Boys will be boys and girls will be robots.
Young nerd Paul Conway (Matthew Laborteaux) moves to a new town for school to work on his robot and meets cute girl-next-door Samantha Pringle (Kristy Swanson). Because of a close encounter with professional paranoid crazy lady Elvira Parker (Anne Ramsey) Paul’s life takes an unfortunate turn. Eventually, Paul’s robot BB (annoyingly voiced by Charles Fleischer) and Samantha get a little closer together than anyone could have wished….
The protagonists of this film are a bunch of nerds. Paul is an uber-nerd for building a robot and being a general-purpose young genius. He applies his genius like a teenage Frankenstein and turns a lovely, delicious young piece of meat into a monster-girl with deadly basketball moves. Tom ‘Slime’ Toomey (Michael Sharrett) is Paul’s nerd friend who helps him steal a body and reanimate it despite having to commit several felonies in the process; now that’s what I call a good friend. The thing is, it seems that Tom has no real idea of the gravity of the situation because he’s such a nerd, which removes him from nerd and makes him a dork, possibly a dweeb. Jeannie Conway (Anne Twomey) is Paul’s nerd mom who seems oblivious to her son’s escapades of playing around with dead girls’ bodies, which is something my mother sternly forbade in our household; nerds can be oblivious but this mother really tries to ignore her son’s misbehavior more completely than a mother in a courtroom drama. Finally, there’s the one nerd to rule them all, Dr. Johanson (Russ Marin) who instructs young Paul in the nerdly arts, but his protégé soon outnerds him and becomes the nerd to end all nerds.
Okay, that’s quite enough of that.
The Pringle family next door are interesting people, if you like a drunken domineering awful bastard like Harry Pringle (Richard Marcus) and his abused and fairly messed-up daughter Sam. Young Sam has some unfortunate dreams that seem to indicate that her daddy has been feeding her hot dogs at some point if you know what I mean. Well, the problem is that the line between an overprotective father and a monster is pretty hard to determine from the outside without the child’s word, and she’s tight-lipped out of loyalty to her daddy. Like happens in real life all too often, no one does anything about the situation and Harry ends up killing his daughter. In the real world, the neighbors would probably tell the police their suspicions after the fact and the coroner would look for evidence of past abuse. Showing a picture of a dead pretty girl to a jury while describing her past injuries would be a slam-dunk case for any competent district attorney, but this is not the real world.
The best thing that can be said about BB the robot is that it is blown away early on. Really, BB is what you would get if you took Number 5 from Short Circuit and erased all the charm, which, I suspect, was exactly the point. Well, I seriously doubt that they were intentionally making an annoying character – though getting Charles Fleischer to do the voice was a step in the right direction – but this robot is far too irritating to be endearing. Actually, the odd vocalizations are a bit reminiscent of E.T. from making this character a double rip-off. When BB is resurrected as BB / Sam, it decides to go after its enemies and get revenge, which seems like a strange way for a robot to behave. Still though, the reality of the situation is that a robot like BB would cost hundreds of thousands of dollars and require the combined effort of dozens of brilliant minds, but here a teenager builds it and keeps it around as a toy. Yeah.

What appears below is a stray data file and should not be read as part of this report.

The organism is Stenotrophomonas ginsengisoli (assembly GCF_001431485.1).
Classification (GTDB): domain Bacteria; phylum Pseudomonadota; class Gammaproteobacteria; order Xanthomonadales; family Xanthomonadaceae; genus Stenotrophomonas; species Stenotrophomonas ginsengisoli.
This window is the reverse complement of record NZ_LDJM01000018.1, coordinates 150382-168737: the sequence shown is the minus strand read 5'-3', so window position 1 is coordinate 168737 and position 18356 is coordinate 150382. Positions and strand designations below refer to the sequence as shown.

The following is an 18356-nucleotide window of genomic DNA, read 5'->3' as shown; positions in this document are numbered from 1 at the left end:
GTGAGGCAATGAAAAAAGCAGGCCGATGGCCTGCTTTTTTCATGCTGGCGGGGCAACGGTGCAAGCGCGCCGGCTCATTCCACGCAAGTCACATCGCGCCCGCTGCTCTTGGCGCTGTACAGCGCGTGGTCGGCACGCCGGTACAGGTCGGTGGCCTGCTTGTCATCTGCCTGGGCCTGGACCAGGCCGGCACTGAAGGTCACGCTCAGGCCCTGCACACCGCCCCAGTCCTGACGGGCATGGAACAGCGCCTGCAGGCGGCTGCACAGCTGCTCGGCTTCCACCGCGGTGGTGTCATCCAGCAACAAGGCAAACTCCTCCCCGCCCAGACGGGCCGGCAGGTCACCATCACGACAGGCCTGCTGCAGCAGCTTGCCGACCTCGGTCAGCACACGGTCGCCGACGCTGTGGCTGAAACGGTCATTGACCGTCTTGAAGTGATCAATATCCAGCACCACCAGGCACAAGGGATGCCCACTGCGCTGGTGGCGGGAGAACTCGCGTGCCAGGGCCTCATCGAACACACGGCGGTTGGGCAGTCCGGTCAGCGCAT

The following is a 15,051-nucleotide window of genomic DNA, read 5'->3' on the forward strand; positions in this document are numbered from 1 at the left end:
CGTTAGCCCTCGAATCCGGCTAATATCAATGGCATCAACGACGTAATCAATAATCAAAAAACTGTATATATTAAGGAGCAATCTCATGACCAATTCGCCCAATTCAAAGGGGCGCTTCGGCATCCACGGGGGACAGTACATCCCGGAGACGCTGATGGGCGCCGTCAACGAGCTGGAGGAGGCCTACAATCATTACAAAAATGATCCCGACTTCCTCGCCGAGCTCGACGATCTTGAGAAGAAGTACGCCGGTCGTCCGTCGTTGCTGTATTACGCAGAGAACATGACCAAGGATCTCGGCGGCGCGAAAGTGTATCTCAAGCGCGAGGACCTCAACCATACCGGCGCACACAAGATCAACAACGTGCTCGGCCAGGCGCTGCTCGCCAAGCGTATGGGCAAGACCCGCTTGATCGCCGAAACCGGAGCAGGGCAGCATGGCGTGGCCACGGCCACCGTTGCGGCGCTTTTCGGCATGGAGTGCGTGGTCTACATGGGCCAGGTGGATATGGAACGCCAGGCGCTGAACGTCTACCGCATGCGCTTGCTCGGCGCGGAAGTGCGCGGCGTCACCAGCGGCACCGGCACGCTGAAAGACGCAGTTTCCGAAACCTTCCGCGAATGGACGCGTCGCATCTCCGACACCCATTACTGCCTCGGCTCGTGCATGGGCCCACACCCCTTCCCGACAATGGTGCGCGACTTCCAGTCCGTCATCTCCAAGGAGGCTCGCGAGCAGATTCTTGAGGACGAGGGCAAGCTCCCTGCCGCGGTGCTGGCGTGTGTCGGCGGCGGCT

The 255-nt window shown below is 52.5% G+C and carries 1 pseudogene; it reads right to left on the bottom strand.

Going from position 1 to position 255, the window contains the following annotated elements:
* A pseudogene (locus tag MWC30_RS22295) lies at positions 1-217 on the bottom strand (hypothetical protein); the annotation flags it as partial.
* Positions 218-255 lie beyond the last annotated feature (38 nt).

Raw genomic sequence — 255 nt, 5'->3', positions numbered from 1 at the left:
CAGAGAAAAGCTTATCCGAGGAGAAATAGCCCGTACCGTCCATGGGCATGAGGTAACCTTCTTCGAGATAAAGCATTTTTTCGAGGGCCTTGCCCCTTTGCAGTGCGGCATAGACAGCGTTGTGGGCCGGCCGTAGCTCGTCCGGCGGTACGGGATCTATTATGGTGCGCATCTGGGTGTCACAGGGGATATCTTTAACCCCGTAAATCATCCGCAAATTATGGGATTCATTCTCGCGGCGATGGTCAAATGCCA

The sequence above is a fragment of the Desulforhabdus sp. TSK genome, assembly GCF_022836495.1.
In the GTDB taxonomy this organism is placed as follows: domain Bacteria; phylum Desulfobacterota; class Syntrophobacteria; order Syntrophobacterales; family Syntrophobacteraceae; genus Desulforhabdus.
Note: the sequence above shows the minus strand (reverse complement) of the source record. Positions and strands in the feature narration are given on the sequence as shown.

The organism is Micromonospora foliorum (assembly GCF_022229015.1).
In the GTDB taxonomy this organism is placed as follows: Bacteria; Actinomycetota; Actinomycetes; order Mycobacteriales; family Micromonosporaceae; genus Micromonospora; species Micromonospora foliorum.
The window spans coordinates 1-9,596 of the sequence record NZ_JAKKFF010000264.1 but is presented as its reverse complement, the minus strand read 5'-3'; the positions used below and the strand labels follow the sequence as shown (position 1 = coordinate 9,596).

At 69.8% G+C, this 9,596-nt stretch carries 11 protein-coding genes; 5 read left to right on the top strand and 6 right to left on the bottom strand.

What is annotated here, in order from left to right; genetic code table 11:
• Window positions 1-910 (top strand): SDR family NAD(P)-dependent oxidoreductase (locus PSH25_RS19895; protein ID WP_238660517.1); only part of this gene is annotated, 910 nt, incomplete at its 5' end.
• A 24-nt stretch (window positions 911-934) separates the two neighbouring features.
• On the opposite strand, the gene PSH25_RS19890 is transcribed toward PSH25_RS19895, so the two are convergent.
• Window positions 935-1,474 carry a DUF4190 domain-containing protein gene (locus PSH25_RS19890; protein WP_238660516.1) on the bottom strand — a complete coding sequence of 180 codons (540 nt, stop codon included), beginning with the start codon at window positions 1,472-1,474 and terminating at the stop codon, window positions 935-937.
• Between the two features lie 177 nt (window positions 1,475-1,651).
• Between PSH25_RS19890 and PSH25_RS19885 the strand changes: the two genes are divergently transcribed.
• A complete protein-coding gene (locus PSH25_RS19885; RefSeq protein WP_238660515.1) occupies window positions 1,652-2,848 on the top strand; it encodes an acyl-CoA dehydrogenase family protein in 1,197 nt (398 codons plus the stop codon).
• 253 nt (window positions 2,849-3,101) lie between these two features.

The other antagonists that this film has to offer are equally jaw-dropping in their silliness. Madwoman Elvira Parker threatens children with a shotgun and eventually blows BB away in a hail of gunfire. Normally police wouldn’t be okay with this sort of thing and would probably have handed Elvira off to the rubber room people a long time ago as old ladies with weapons are frowned upon in suburbia. Of course, that would require this film be remotely realistic. There’s also biker jerkoff / bully Carl (Andrew Roperto) who takes an instant dislike to Paul – bullies can smell nerd from miles away – and eventually has to be tossed around after BB gives him a less-than-pleasant introduction to CBT. Though these characters are … well … boring, we need someone to serve in the important role of victims in this film.
This film suffers from an overabundance of “what the hell?” content which some people have tried to excuse by saying this was meant to be a comedy. If a comedy it was meant to be, a quite inept one it became. Aside from the radical departures from reality I’ve already mentioned, there are some other humdingers. The infamous basketball death scene has to be one of the stupidest things Craven has ever shot. The shot of the plaster head filled with fake blood exploding as a midget runs around in a costume is howlingly bad, but this scene is stupid to begin with. The final shot of the film – one of those terrible shock epilogues that rotten films are always blessed with – involves BB’s robot head and arms breaking out of Sam’s corpse … … okay … now, wasn’t all the BB equipment that Paul installed a bit of microchip? Did the microchip grow a new head? This has to be one of the worst continuity errors since. Finally, there’s the essential problem of a pretty girl attracted to a nerd, a situation that simply doesn’t happen because in real life, all the pretty ones just want to be friends.
I’m not bitter.